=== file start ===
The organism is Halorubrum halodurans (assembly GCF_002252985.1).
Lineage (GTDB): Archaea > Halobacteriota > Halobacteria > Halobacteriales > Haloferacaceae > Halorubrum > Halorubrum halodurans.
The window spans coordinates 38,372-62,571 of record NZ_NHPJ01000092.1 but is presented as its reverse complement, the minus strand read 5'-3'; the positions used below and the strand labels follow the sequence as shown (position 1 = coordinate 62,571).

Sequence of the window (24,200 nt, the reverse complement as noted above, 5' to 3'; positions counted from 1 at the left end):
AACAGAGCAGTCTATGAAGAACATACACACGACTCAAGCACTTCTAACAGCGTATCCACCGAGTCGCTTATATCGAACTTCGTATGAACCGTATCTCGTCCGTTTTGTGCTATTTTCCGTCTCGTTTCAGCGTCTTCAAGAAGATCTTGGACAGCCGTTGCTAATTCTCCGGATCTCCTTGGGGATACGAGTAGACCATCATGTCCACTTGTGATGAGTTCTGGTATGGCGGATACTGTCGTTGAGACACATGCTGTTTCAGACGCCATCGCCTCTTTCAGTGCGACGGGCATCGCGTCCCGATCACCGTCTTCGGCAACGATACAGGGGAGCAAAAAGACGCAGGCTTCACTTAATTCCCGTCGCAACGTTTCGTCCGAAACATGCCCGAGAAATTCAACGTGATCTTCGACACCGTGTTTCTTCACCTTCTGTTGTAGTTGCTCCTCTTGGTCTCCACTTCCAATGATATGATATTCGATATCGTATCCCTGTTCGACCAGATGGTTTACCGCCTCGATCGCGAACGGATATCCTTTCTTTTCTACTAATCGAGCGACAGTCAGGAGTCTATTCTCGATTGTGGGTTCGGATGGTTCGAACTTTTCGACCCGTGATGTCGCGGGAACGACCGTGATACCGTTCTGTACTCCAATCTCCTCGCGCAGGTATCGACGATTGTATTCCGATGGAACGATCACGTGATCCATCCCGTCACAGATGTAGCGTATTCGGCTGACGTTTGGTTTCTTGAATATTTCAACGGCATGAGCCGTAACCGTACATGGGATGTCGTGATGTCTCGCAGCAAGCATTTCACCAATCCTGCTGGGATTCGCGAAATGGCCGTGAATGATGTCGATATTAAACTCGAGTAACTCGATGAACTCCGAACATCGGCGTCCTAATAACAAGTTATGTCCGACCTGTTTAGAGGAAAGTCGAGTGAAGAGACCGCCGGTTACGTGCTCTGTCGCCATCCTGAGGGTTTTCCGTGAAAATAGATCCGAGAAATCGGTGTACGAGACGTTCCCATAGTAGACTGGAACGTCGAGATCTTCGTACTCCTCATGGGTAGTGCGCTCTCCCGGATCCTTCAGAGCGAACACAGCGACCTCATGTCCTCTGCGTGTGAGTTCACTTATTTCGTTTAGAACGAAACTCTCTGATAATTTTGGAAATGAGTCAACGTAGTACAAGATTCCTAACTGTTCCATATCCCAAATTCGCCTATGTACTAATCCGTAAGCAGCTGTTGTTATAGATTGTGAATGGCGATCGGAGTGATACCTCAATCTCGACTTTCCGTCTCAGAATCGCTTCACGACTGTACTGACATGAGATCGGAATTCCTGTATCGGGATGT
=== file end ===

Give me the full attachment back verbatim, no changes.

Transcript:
The organism is Halorubrum halodurans (assembly GCF_002252985.1).
Lineage (GTDB): Archaea > Halobacteriota > Halobacteria > Halobacteriales > Haloferacaceae > Halorubrum > Halorubrum halodurans.
The window spans coordinates 38,372-62,571 of record NZ_NHPJ01000092.1 but is presented as its reverse complement, the minus strand read 5'-3'; the positions used below and the strand labels follow the sequence as shown (position 1 = coordinate 62,571).

Sequence of the window (24,200 nt, the reverse complement as noted above, 5' to 3'; positions counted from 1 at the left end):
AACAGAGCAGTCTATGAAGAACATACACACGACTCAAGCACTTCTAACAGCGTATCCACCGAGTCGCTTATATCGAACTTCGTATGAACCGTATCTCGTCCGTTTTGTGCTATTTTCCGTCTCGTTTCAGCGTCTTCAAGAAGATCTTGGACAGCCGTTGCTAATTCTCCGGATCTCCTTGGGGATACGAGTAGACCATCATGTCCACTTGTGATGAGTTCTGGTATGGCGGATACTGTCGTTGAGACACATGCTGTTTCAGACGCCATCGCCTCTTTCAGTGCGACGGGCATCGCGTCCCGATCACCGTCTTCGGCAACGATACAGGGGAGCAAAAAGACGCAGGCTTCACTTAATTCCCGTCGCAACGTTTCGTCCGAAACATGCCCGAGAAATTCAACGTGATCTTCGACACCGTGTTTCTTCACCTTCTGTTGTAGTTGCTCCTCTTGGTCTCCACTTCCAATGATATGATATTCGATATCGTATCCCTGTTCGACCAGATGGTTTACCGCCTCGATCGCGAACGGATATCCTTTCTTTTCTACTAATCGAGCGACAGTCAGGAGTCTATTCTCGATTGTGGGTTCGGATGGTTCGAACTTTTCGACCCGTGATGTCGCGGGAACGACCGTGATACCGTTCTGTACTCCAATCTCCTCGCGCAGGTATCGACGATTGTATTCCGATGGAACGATCACGTGATCCATCCCGTCACAGATGTAGCGTATTCGGCTGACGTTTGGTTTCTTGAATATTTCAACGGCATGAGCCGTAACCGTACATGGGATGTCGTGATGTCTCGCAGCAAGCATTTCACCAATCCTGCTGGGATTCGCGAAATGGCCGTGAATGATGTCGATATTAAACTCGAGTAACTCGATGAACTCCGAACATCGGCGTCCTAATAACAAGTTATGTCCGACCTGTTTAGAGGAAAGTCGAGTGAAGAGACCGCCGGTTACGTGCTCTGTCGCCATCCTGAGGGTTTTCCGTGAAAATAGATCCGAGAAATCGGTGTACGAGACGTTCCCATAGTAGACTGGAACGTCGAGATCTTCGTACTCCTCATGGGTAGTGCGCTCTCCCGGATCCTTCAGAGCGAACACAGCGACCTCATGTCCTCTGCGTGTGAGTTCACTTATTTCGTTTAGAACGAAACTCTCTGATAATTTTGGAAATGAGTCAACGTAGTACAAGATTCCTAACTGTTCCATATCCCAAATTCGCCTATGTACTAATCCGTAAGCAGCTGTTGTTATAGATTGTGAATGGCGATCGGAGTGATACCTCAATCTCGACTTTCCGTCTCAGAATCGCTTCACGACTGTACTGACATGAGATCGGAATTCCTGTATCGGGATGT